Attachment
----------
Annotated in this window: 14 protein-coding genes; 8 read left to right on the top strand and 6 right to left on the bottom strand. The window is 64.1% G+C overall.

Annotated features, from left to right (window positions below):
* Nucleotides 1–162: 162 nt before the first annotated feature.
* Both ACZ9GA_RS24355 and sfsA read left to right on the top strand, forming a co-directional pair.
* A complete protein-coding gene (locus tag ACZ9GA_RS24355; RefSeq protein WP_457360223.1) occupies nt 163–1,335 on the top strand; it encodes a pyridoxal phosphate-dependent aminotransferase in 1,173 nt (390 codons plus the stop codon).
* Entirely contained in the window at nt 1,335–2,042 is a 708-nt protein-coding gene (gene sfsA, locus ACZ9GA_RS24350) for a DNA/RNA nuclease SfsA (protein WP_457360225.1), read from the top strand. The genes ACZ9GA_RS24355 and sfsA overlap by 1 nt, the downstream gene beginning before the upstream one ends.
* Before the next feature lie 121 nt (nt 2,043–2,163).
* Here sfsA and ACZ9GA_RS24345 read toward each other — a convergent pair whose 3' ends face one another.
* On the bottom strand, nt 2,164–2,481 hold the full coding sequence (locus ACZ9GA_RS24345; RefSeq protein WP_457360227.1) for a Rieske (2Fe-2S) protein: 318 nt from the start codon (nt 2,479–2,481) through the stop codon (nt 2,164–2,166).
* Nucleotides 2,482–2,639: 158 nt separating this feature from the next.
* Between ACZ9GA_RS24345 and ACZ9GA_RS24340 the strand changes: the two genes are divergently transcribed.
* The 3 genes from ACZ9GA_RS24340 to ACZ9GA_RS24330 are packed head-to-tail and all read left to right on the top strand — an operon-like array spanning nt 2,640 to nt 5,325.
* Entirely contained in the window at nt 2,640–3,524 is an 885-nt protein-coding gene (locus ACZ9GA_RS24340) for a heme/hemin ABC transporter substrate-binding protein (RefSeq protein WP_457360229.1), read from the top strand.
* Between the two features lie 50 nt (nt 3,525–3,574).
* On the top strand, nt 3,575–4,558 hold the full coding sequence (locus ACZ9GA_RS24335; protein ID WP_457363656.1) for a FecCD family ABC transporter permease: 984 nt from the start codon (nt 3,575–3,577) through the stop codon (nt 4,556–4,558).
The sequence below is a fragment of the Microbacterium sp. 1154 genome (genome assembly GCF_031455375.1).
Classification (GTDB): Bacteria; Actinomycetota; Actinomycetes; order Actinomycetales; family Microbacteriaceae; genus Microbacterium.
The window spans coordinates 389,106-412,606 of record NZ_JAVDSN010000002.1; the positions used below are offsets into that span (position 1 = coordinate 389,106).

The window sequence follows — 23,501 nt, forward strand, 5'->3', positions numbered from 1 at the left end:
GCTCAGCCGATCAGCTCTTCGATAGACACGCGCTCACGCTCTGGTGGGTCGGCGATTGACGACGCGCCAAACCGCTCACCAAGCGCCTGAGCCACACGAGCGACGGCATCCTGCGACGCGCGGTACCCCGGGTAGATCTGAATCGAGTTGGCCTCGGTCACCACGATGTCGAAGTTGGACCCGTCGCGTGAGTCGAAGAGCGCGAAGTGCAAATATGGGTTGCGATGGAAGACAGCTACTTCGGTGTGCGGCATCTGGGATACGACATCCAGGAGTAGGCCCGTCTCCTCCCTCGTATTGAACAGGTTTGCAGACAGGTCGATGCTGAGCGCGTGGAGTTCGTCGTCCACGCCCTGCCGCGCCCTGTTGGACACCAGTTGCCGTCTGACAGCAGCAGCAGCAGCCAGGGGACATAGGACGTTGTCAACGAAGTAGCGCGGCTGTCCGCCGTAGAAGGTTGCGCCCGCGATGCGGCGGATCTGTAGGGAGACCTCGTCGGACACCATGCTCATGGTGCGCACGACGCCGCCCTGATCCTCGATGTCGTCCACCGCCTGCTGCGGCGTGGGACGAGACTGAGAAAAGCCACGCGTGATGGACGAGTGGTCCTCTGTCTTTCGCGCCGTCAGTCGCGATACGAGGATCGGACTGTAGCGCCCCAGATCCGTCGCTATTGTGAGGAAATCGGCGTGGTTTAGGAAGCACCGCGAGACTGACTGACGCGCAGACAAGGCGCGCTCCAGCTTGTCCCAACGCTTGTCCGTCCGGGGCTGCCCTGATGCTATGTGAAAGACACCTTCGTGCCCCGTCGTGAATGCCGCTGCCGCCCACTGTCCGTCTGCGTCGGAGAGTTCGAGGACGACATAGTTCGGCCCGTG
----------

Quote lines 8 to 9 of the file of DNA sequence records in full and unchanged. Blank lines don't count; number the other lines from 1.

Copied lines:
* Here sfsA and ACZ9GA_RS24345 read toward each other — a convergent pair whose 3' ends face one another.
* On the bottom strand, nt 2,164–2,481 hold the full coding sequence (locus ACZ9GA_RS24345; RefSeq protein WP_457360227.1) for a Rieske (2Fe-2S) protein: 318 nt from the start codon (nt 2,479–2,481) through the stop codon (nt 2,164–2,166).